In the aftermath of John Tory’s resignation as Mayor of Toronto, I predicted that Doug Ford and his entourage would identify and covertly support a single candidate who represents Ford Nation values and that, in contrast, numerous progressive candidates would run, thereby splitting the progressive vote. A week after the opening date for candidates to file, that appears to be happening.
Caudillo in the Making
Out of the starting gate, the highest profile conservative candidate is Councillor Brad Bradford. Bradford has a slogan (“Less Talk, More Action”), is the first candidate with a campaign website and online ads, and has been doing robocalls since the day he filed his papers. I know about the robocalls because I received one that day. It’s clear that Bradford is well-funded, but not where the money is coming from.
Bradford, who was a city planner before running successfully for Council in 2018, calls his approach a reaction to “talk, debate, deferral, and delay” on City Council. Bradford is channeling Doug Ford’s initiatives to reduce the size of Toronto City Council, expand the powers of mayors of major cities, and eliminate roadblocks to housing development. For Bradford, “action” means development of any kind, and “talk” appears to mean respecting other values, such as environment, community, and heritage. One example he gives of a desirable action is rebuilding the Gardiner Expressway, and he disparages the councillors who continue to oppose it. Many citizens, myself included, agree with the other councillors, not Bradford.
“Less Talk, More Action” can also be interpreted procedurally to mean less democracy and more authoritarianism, a stance some voters will find appealing and others – count me in that group – repugnant. One can question the legitimacy of a strong mayor elected with, say, 25 percent of the vote when turnout is just 50 percent – both likely figures in the mayoral election. (Better alternatives would be ranked voting or a two-stage election, but in this instance better is not possible.)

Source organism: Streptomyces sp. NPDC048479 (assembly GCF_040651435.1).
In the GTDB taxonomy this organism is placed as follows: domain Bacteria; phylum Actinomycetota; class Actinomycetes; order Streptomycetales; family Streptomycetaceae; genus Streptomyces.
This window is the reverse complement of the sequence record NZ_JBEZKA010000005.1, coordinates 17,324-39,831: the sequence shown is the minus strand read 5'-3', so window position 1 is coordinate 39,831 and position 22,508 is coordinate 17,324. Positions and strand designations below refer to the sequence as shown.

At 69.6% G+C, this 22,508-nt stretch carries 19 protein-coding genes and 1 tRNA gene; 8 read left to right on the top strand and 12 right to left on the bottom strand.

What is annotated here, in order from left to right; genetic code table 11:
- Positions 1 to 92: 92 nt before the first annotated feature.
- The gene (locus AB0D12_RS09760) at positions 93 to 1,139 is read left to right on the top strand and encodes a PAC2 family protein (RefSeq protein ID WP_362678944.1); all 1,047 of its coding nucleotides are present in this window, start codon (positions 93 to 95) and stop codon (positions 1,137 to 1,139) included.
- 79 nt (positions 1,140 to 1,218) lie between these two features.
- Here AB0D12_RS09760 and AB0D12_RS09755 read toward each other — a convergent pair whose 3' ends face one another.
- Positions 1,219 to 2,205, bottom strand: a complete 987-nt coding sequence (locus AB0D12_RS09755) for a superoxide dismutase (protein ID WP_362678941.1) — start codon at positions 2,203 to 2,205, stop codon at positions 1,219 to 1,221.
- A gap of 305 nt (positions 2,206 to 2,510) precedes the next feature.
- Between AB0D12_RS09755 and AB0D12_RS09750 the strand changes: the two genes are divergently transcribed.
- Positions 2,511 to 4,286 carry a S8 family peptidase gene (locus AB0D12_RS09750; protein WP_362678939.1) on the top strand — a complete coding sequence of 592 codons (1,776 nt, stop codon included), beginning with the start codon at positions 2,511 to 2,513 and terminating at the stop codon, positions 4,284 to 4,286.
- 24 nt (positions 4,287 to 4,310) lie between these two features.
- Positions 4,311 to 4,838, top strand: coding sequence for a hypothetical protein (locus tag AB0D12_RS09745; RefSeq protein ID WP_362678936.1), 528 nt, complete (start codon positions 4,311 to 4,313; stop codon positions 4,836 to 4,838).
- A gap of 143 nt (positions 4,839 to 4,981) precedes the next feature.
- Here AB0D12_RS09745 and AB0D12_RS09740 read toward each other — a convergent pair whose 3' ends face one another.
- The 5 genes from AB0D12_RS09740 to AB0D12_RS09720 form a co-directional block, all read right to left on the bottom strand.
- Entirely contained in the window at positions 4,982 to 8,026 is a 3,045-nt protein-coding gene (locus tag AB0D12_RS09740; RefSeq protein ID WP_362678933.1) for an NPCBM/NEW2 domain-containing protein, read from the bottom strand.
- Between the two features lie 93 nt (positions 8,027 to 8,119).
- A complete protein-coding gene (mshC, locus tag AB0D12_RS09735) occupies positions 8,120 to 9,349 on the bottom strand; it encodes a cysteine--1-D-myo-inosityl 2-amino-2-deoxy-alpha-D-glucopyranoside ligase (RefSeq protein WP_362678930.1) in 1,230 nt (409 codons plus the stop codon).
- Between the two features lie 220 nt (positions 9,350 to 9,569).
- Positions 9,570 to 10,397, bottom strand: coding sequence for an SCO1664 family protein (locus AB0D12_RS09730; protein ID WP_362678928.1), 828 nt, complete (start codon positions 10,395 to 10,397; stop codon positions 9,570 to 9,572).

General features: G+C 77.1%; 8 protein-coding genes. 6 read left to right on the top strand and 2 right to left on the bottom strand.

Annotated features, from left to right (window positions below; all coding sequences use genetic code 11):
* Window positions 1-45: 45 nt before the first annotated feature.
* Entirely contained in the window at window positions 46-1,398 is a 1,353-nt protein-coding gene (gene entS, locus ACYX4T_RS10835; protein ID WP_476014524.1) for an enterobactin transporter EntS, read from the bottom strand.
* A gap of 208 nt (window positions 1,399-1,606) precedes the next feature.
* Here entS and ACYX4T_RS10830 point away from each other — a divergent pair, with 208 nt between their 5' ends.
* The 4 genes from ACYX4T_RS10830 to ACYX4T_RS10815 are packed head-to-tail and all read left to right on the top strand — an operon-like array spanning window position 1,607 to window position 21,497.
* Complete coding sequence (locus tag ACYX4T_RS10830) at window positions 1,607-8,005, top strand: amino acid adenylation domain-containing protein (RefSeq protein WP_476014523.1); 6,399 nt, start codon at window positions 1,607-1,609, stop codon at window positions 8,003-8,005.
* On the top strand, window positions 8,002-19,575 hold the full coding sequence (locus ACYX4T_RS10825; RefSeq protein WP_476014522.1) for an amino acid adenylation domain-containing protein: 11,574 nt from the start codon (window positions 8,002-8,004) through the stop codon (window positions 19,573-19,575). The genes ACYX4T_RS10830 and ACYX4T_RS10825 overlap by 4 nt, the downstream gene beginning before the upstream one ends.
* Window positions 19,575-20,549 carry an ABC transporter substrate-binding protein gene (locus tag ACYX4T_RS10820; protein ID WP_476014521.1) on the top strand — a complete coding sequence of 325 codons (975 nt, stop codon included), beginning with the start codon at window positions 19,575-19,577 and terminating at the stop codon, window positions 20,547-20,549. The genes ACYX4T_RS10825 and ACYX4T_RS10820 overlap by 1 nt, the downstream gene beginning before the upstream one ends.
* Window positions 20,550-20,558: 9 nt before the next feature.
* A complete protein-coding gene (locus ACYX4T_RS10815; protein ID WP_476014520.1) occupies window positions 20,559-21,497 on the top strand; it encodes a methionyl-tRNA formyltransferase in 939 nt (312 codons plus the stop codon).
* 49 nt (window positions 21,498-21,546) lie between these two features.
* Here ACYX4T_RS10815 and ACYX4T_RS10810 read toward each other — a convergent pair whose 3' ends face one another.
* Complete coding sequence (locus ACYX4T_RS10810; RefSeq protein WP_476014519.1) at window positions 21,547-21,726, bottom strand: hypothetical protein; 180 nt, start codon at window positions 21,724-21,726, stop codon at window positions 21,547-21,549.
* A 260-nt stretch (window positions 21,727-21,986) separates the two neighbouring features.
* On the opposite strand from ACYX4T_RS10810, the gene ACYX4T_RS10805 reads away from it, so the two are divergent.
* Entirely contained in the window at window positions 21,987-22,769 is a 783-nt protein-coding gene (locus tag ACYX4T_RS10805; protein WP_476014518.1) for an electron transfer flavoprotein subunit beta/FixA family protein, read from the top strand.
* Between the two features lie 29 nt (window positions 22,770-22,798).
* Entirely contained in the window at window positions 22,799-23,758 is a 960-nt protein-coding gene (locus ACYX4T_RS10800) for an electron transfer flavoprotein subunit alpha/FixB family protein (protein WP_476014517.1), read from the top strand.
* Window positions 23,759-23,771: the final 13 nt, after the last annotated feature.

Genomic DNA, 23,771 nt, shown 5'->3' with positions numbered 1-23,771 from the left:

There is a second high profile conservative candidate, former Chief of Police Mark Saunders. Saunders, however, is a weak candidate, with a controversial record as police chief and a defeat in the 2022 provincial election. Nor is his age – 61 – an asset. I predict that Saunders will drop out of the race and urge his supporters to back Bradford.
Lots of Lefties
Doug Ford recently said, “If a lefty gets in there, God help the people of Toronto.” There are now four high profile candidates to the political left of Bradford: former Councillor Ana Bailao, current Councillor Josh Matlow, Liberal MPP Mitzie Hunter, and urbanist Gil Penalosa, who finished a distant second to John Tory last year. And former Councillor and NDP MP Olivia Chow seems poised to jump into the arena. It appears that the Easter bunny has brought Doug Ford what he wants: a plethora of candidates to divide the lefty vote.